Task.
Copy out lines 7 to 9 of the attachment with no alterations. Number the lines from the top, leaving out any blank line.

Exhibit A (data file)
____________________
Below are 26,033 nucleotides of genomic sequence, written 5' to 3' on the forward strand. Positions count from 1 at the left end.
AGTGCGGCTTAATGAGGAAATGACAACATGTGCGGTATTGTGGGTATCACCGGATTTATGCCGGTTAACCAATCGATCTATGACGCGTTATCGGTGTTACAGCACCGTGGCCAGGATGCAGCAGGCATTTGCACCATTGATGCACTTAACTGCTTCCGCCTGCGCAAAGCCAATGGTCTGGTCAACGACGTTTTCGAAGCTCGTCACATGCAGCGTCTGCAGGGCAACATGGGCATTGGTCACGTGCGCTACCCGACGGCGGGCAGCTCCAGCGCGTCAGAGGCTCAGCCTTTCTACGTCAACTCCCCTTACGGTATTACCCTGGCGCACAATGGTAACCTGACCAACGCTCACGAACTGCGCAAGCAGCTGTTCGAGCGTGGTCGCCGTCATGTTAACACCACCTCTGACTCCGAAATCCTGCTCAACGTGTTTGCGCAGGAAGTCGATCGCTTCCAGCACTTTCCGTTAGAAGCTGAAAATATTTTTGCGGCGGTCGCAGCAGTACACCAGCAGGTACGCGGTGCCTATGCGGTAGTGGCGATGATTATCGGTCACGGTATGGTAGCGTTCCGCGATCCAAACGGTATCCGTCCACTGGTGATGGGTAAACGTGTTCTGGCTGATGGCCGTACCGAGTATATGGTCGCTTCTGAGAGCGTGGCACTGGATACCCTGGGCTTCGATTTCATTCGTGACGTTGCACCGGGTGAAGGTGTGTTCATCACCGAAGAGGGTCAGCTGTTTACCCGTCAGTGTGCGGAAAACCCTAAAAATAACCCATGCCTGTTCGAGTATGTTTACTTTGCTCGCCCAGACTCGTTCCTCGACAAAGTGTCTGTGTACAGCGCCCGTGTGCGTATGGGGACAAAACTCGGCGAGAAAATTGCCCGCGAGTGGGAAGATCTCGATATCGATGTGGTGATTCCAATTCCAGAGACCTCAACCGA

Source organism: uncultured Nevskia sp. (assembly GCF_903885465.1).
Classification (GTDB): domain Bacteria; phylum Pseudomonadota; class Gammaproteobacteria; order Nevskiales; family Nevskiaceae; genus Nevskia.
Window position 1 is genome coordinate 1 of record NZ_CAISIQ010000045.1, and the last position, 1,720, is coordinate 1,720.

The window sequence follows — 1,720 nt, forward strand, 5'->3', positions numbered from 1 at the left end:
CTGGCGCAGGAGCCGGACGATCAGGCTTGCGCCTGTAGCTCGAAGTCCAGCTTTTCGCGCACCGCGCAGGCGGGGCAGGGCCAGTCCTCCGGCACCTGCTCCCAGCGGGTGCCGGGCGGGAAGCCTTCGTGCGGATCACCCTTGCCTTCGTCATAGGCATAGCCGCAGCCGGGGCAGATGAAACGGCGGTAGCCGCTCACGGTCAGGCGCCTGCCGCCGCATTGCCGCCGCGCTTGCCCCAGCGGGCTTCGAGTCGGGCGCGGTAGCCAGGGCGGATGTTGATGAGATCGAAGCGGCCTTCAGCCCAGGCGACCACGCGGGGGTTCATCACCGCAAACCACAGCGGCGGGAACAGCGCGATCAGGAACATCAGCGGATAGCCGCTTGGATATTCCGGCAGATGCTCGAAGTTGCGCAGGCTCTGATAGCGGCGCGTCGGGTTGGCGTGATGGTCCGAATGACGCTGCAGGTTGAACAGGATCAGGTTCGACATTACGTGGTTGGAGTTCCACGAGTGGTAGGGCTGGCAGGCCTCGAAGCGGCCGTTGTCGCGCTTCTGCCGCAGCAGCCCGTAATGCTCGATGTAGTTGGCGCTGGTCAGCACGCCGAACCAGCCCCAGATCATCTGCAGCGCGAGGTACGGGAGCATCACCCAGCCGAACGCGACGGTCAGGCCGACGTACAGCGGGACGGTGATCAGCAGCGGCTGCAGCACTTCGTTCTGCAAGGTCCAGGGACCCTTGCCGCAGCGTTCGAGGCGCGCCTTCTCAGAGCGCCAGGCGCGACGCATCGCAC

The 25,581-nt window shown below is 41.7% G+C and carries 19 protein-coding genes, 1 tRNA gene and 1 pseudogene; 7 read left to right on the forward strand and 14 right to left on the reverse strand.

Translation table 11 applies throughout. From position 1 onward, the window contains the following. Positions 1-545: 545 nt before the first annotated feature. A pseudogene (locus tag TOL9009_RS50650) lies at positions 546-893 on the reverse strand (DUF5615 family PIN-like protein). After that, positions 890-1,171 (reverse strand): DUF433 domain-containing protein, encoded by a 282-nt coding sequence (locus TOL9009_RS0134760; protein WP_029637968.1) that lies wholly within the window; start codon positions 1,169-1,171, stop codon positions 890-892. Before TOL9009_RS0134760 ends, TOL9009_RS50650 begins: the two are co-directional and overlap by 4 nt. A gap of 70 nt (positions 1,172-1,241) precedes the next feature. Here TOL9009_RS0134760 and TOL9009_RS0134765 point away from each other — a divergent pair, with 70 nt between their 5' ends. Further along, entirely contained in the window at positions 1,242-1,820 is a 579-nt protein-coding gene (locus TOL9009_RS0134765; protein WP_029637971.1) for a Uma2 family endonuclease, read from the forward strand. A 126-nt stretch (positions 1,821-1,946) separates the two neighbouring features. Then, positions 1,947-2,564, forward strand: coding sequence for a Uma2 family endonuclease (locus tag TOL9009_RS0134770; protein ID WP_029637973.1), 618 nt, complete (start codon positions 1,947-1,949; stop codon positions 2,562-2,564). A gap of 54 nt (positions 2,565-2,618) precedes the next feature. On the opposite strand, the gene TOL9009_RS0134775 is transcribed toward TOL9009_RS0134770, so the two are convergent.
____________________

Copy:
CTGGCGCAGGAGCCGGACGATCAGGCTTGCGCCTGTAGCTCGAAGTCCAGCTTTTCGCGCACCGCGCAGGCGGGGCAGGGCCAGTCCTCCGGCACCTGCTCCCAGCGGGTGCCGGGCGGGAAGCCTTCGTGCGGATCACCCTTGCCTTCGTCATAGGCATAGCCGCAGCCGGGGCAGATGAAACGGCGGTAGCCGCTCACGGTCAGGCGCCTGCCGCCGCATTGCCGCCGCGCTTGCCCCAGCGGGCTTCGAGTCGGGCGCGGTAGCCAGGGCGGATGTTGATGAGATCGAAGCGGCCTTCAGCCCAGGCGACCACGCGGGGGTTCATCACCGCAAACCACAGCGGCGGGAACAGCGCGATCAGGAACATCAGCGGATAGCCGCTTGGATATTCCGGCAGATGCTCGAAGTTGCGCAGGCTCTGATAGCGGCGCGTCGGGTTGGCGTGATGGTCCGAATGACGCTGCAGGTTGAACAGGATCAGGTTCGACATTACGTGGTTGGAGTTCCACGAGTGGTAGGGCTGGCAGGCCTCGAAGCGGCCGTTGTCGCGCTTCTGCCGCAGCAGCCCGTAATGCTCGATGTAGTTGGCGCTGGTCAGCACGCCGAACCAGCCCCAGATCATCTGCAGCGCGAGGTACGGGAGCATCACCCAGCCGAACGCGACGGTCAGGCCGACGTACAGCGGGACGGTGATCAGCAGCGGCTGCAGCACTTCGTTCTGCAAGGTCCAGGGACCCTTGCCGCAGCGTTCGAGGCGCGCCTTCTCAGAGCGCCAGGCGCGACGCATCGCAC

The 25,581-nt window shown below is 41.7% G+C and carries 19 protein-coding genes, 1 tRNA gene and 1 pseudogene; 7 read left to right on the forward strand and 14 right to left on the reverse strand.

Translation table 11 applies throughout. From position 1 onward, the window contains the following. Positions 1-545: 545 nt before the first annotated feature. A pseudogene (locus tag TOL9009_RS50650) lies at positions 546-893 on the reverse strand (DUF5615 family PIN-like protein). After that, positions 890-1,171 (reverse strand): DUF433 domain-containing protein, encoded by a 282-nt coding sequence (locus TOL9009_RS0134760; protein WP_029637968.1) that lies wholly within the window; start codon positions 1,169-1,171, stop codon positions 890-892. Before TOL9009_RS0134760 ends, TOL9009_RS50650 begins: the two are co-directional and overlap by 4 nt. A gap of 70 nt (positions 1,172-1,241) precedes the next feature. Here TOL9009_RS0134760 and TOL9009_RS0134765 point away from each other — a divergent pair, with 70 nt between their 5' ends. Further along, entirely contained in the window at positions 1,242-1,820 is a 579-nt protein-coding gene (locus TOL9009_RS0134765; protein WP_029637971.1) for a Uma2 family endonuclease, read from the forward strand. A 126-nt stretch (positions 1,821-1,946) separates the two neighbouring features. Then, positions 1,947-2,564, forward strand: coding sequence for a Uma2 family endonuclease (locus tag TOL9009_RS0134770; protein ID WP_029637973.1), 618 nt, complete (start codon positions 1,947-1,949; stop codon positions 2,562-2,564). A gap of 54 nt (positions 2,565-2,618) precedes the next feature. On the opposite strand, the gene TOL9009_RS0134775 is transcribed toward TOL9009_RS0134770, so the two are convergent.